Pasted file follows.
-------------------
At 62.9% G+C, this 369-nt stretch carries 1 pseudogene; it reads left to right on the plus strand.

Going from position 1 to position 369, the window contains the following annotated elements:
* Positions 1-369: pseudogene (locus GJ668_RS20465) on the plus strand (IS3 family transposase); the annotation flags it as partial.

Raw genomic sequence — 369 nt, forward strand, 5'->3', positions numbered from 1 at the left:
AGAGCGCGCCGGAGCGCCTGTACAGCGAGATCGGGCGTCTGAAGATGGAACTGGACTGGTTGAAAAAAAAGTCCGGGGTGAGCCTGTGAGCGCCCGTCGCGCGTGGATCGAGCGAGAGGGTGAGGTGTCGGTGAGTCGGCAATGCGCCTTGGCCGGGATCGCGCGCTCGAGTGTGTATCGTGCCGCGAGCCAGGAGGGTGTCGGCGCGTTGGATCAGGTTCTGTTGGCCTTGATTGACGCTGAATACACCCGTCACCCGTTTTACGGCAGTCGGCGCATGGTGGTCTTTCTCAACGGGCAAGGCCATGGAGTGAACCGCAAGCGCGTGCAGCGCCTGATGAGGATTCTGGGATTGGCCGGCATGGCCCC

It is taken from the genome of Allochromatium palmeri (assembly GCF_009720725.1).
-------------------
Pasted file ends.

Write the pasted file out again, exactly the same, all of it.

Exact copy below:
At 62.9% G+C, this 369-nt stretch carries 1 pseudogene; it reads left to right on the plus strand.

Going from position 1 to position 369, the window contains the following annotated elements:
* Positions 1-369: pseudogene (locus GJ668_RS20465) on the plus strand (IS3 family transposase); the annotation flags it as partial.

Raw genomic sequence — 369 nt, forward strand, 5'->3', positions numbered from 1 at the left:
AGAGCGCGCCGGAGCGCCTGTACAGCGAGATCGGGCGTCTGAAGATGGAACTGGACTGGTTGAAAAAAAAGTCCGGGGTGAGCCTGTGAGCGCCCGTCGCGCGTGGATCGAGCGAGAGGGTGAGGTGTCGGTGAGTCGGCAATGCGCCTTGGCCGGGATCGCGCGCTCGAGTGTGTATCGTGCCGCGAGCCAGGAGGGTGTCGGCGCGTTGGATCAGGTTCTGTTGGCCTTGATTGACGCTGAATACACCCGTCACCCGTTTTACGGCAGTCGGCGCATGGTGGTCTTTCTCAACGGGCAAGGCCATGGAGTGAACCGCAAGCGCGTGCAGCGCCTGATGAGGATTCTGGGATTGGCCGGCATGGCCCC

It is taken from the genome of Allochromatium palmeri (assembly GCF_009720725.1).